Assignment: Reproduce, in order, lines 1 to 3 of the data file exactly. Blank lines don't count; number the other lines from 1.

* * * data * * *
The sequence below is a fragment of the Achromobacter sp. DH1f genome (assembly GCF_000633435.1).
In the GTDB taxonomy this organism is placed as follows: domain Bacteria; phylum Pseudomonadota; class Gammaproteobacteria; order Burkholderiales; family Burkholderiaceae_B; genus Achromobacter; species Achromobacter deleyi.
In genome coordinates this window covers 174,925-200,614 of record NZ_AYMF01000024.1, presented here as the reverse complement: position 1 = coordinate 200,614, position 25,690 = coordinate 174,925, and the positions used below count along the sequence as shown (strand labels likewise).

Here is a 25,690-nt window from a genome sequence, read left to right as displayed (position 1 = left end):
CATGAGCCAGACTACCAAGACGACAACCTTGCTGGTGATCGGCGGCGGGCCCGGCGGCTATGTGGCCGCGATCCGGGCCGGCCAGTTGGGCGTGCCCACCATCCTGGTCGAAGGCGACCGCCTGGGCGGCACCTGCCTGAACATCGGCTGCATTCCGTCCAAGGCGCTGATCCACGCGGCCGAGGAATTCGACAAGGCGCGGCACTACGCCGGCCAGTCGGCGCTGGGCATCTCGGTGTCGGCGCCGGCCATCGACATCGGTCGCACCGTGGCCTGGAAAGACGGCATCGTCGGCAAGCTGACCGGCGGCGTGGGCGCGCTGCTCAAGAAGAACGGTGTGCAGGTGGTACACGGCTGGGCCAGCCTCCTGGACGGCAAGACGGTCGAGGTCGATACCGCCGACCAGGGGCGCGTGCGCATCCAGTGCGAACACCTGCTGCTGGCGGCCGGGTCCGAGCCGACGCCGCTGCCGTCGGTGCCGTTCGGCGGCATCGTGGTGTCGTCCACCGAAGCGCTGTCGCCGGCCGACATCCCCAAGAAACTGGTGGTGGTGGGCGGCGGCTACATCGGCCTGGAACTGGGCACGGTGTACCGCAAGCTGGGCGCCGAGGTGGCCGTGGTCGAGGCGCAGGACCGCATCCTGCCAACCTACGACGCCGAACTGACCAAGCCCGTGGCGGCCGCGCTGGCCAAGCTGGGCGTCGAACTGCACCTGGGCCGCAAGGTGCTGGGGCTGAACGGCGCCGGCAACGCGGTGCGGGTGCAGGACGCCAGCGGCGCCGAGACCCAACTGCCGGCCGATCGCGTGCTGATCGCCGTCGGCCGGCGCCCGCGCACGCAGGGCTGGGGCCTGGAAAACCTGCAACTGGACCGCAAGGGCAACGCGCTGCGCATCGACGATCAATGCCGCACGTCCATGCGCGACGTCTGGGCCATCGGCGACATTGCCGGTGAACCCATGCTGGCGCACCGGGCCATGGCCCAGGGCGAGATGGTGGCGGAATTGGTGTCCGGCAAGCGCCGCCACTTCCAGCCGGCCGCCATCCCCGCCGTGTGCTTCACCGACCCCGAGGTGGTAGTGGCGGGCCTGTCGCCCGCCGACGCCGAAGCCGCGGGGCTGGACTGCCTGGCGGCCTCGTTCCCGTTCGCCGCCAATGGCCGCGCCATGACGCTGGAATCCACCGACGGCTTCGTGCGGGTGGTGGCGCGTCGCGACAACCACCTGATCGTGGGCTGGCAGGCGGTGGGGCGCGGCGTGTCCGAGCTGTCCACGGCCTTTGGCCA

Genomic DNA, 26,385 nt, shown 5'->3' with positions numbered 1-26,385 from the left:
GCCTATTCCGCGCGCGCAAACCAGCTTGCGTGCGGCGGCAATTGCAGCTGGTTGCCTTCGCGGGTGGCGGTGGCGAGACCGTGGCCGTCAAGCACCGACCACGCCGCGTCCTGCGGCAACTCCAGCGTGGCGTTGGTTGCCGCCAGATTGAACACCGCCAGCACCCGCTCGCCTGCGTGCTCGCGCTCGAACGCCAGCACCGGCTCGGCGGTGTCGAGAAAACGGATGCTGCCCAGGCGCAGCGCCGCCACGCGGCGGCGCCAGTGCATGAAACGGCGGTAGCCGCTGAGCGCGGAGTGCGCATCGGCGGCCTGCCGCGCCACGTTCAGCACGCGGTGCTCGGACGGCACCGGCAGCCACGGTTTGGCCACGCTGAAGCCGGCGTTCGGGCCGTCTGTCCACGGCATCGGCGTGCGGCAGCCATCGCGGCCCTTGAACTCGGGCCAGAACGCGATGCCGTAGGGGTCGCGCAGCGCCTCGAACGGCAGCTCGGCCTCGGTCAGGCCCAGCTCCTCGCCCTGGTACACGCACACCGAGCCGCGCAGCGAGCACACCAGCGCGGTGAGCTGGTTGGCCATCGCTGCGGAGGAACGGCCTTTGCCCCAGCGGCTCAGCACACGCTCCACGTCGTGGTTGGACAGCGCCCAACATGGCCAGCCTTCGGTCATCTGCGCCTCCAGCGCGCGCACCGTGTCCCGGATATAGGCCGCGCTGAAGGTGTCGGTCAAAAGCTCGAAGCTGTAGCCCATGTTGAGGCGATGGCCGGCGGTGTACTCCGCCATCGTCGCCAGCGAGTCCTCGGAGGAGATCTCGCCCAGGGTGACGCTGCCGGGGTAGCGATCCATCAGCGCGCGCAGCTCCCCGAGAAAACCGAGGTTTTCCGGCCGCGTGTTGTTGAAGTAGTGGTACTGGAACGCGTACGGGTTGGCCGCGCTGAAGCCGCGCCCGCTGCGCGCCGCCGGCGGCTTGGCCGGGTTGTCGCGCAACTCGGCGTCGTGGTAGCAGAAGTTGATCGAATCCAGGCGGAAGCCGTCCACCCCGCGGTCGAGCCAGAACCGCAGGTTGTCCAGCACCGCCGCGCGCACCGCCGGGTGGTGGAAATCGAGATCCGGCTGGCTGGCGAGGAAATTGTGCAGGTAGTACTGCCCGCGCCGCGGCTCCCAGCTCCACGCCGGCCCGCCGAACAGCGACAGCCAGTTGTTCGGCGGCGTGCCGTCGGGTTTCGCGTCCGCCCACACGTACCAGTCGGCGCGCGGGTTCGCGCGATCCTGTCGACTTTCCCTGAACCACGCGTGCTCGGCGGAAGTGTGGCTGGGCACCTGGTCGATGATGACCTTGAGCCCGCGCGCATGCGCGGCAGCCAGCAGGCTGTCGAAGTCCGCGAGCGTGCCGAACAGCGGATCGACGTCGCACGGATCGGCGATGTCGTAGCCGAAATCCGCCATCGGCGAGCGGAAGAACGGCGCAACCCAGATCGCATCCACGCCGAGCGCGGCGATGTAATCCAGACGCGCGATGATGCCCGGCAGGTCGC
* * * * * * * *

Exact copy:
The sequence below is a fragment of the Achromobacter sp. DH1f genome (assembly GCF_000633435.1).
In the GTDB taxonomy this organism is placed as follows: domain Bacteria; phylum Pseudomonadota; class Gammaproteobacteria; order Burkholderiales; family Burkholderiaceae_B; genus Achromobacter; species Achromobacter deleyi.
In genome coordinates this window covers 174,925-200,614 of record NZ_AYMF01000024.1, presented here as the reverse complement: position 1 = coordinate 200,614, position 25,690 = coordinate 174,925, and the positions used below count along the sequence as shown (strand labels likewise).